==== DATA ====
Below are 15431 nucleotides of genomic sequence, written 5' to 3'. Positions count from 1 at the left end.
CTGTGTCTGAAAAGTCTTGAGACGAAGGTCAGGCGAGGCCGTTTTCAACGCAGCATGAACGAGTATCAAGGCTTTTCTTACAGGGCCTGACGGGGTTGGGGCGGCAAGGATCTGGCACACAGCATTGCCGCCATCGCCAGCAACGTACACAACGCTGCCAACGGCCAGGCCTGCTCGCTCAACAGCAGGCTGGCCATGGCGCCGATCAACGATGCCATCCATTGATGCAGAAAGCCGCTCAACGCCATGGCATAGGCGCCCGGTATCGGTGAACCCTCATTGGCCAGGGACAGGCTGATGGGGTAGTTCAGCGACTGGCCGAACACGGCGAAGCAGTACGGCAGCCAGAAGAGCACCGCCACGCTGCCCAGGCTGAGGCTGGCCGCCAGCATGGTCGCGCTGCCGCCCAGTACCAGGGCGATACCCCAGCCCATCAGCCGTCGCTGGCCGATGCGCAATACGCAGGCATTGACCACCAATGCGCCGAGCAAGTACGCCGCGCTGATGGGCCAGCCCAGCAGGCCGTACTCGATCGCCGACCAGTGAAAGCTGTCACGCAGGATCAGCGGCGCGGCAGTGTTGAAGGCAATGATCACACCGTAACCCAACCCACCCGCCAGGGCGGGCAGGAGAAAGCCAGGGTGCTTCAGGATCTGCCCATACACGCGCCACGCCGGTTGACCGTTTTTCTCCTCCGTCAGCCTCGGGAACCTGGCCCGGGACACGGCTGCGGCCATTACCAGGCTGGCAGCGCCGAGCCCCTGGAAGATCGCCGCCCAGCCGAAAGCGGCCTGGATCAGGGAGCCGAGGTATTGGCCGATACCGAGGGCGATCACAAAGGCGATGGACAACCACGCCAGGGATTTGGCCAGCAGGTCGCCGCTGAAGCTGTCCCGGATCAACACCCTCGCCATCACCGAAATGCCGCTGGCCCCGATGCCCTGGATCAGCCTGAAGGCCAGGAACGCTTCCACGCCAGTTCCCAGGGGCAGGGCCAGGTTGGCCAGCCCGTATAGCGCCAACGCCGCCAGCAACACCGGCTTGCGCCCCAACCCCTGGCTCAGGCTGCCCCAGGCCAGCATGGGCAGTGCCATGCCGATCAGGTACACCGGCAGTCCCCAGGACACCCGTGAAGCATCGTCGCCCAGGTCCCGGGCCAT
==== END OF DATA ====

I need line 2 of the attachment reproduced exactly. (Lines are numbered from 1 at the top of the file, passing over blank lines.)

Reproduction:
CTGTGTCTGAAAAGTCTTGAGACGAAGGTCAGGCGAGGCCGTTTTCAACGCAGCATGAACGAGTATCAAGGCTTTTCTTACAGGGCCTGACGGGGTTGGGGCGGCAAGGATCTGGCACACAGCATTGCCGCCATCGCCAGCAACGTACACAACGCTGCCAACGGCCAGGCCTGCTCGCTCAACAGCAGGCTGGCCATGGCGCCGATCAACGATGCCATCCATTGATGCAGAAAGCCGCTCAACGCCATGGCATAGGCGCCCGGTATCGGTGAACCCTCATTGGCCAGGGACAGGCTGATGGGGTAGTTCAGCGACTGGCCGAACACGGCGAAGCAGTACGGCAGCCAGAAGAGCACCGCCACGCTGCCCAGGCTGAGGCTGGCCGCCAGCATGGTCGCGCTGCCGCCCAGTACCAGGGCGATACCCCAGCCCATCAGCCGTCGCTGGCCGATGCGCAATACGCAGGCATTGACCACCAATGCGCCGAGCAAGTACGCCGCGCTGATGGGCCAGCCCAGCAGGCCGTACTCGATCGCCGACCAGTGAAAGCTGTCACGCAGGATCAGCGGCGCGGCAGTGTTGAAGGCAATGATCACACCGTAACCCAACCCACCCGCCAGGGCGGGCAGGAGAAAGCCAGGGTGCTTCAGGATCTGCCCATACACGCGCCACGCCGGTTGACCGTTTTTCTCCTCCGTCAGCCTCGGGAACCTGGCCCGGGACACGGCTGCGGCCATTACCAGGCTGGCAGCGCCGAGCCCCTGGAAGATCGCCGCCCAGCCGAAAGCGGCCTGGATCAGGGAGCCGAGGTATTGGCCGATACCGAGGGCGATCACAAAGGCGATGGACAACCACGCCAGGGATTTGGCCAGCAGGTCGCCGCTGAAGCTGTCCCGGATCAACACCCTCGCCATCACCGAAATGCCGCTGGCCCCGATGCCCTGGATCAGCCTGAAGGCCAGGAACGCTTCCACGCCAGTTCCCAGGGGCAGGGCCAGGTTGGCCAGCCCGTATAGCGCCAACGCCGCCAGCAACACCGGCTTGCGCCCCAACCCCTGGCTCAGGCTGCCCCAGGCCAGCATGGGCAGTGCCATGCCGATCAGGTACACCGGCAGTCCCCAGGACACCCGTGAAGCATCGTCGCCCAGGTCCCGGGCCAT